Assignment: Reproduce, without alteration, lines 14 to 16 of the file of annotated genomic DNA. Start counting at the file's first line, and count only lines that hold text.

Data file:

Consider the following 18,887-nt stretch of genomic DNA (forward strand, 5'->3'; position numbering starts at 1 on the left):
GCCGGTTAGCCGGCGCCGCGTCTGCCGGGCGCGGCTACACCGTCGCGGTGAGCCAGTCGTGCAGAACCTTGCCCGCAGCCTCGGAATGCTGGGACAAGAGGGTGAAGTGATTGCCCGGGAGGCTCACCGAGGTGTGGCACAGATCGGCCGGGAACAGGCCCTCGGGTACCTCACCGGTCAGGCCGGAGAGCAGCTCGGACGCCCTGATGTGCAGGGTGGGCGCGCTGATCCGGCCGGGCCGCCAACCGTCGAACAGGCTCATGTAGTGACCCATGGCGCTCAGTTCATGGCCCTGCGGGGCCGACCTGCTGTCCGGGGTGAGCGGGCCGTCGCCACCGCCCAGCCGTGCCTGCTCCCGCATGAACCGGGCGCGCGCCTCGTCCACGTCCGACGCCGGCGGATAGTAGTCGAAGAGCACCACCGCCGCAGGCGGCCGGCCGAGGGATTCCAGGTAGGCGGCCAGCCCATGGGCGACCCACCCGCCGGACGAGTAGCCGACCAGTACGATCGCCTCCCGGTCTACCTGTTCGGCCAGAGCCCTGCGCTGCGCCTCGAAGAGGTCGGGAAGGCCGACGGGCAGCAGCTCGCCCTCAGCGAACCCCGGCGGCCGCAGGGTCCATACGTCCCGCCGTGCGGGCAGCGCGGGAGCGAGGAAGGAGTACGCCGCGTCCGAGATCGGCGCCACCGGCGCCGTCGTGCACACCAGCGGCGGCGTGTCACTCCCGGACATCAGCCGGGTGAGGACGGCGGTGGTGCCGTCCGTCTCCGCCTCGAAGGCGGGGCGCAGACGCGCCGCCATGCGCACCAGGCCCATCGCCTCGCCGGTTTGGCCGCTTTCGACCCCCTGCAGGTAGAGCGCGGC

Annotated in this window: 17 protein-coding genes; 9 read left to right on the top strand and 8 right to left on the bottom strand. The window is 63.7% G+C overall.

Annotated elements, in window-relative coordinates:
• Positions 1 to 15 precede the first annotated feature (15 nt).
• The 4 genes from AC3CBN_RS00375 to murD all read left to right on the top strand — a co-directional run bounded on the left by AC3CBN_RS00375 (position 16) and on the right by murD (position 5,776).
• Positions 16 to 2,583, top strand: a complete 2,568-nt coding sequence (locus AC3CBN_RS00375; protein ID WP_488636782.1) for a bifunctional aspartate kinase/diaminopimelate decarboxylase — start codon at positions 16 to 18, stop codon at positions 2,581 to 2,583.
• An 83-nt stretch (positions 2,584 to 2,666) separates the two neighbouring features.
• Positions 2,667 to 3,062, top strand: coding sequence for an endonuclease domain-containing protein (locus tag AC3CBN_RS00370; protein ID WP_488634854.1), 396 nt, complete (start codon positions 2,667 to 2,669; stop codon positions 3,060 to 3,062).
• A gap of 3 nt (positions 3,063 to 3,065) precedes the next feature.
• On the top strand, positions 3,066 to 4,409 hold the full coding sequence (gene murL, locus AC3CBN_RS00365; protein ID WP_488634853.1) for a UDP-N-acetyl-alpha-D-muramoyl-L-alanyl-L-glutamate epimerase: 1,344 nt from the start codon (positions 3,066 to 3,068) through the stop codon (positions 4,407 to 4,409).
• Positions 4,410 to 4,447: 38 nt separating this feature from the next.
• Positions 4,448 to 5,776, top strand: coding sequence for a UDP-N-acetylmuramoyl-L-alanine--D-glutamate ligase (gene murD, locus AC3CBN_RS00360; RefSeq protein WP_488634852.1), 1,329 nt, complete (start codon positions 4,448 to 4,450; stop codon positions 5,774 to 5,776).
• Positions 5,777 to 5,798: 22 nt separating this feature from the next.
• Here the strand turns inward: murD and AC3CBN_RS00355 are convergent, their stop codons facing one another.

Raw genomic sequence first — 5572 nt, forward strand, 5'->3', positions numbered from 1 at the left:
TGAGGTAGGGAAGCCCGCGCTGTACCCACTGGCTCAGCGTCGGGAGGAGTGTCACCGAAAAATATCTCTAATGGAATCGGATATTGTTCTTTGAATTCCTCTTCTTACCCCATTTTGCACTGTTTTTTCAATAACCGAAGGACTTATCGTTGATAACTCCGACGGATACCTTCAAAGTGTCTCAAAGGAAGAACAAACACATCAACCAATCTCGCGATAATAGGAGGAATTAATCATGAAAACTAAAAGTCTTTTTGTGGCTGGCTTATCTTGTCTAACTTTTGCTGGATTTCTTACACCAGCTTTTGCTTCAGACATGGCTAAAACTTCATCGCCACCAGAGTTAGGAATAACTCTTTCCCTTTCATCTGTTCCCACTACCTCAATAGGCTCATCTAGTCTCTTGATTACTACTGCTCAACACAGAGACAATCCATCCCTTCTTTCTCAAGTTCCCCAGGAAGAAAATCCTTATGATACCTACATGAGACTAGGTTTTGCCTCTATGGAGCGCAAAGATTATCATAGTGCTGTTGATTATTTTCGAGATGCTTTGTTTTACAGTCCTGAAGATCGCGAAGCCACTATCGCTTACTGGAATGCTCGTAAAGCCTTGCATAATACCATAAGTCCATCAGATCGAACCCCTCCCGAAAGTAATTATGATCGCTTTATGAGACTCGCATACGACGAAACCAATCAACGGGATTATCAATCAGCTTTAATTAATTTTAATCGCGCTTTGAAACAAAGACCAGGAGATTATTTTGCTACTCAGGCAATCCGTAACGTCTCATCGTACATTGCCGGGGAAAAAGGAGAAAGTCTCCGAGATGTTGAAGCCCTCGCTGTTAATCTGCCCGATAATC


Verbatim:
• Positions 5,777 to 5,798: 22 nt separating this feature from the next.
• Here the strand turns inward: murD and AC3CBN_RS00355 are convergent, their stop codons facing one another.

Raw genomic sequence first — 5572 nt, forward strand, 5'->3', positions numbered from 1 at the left: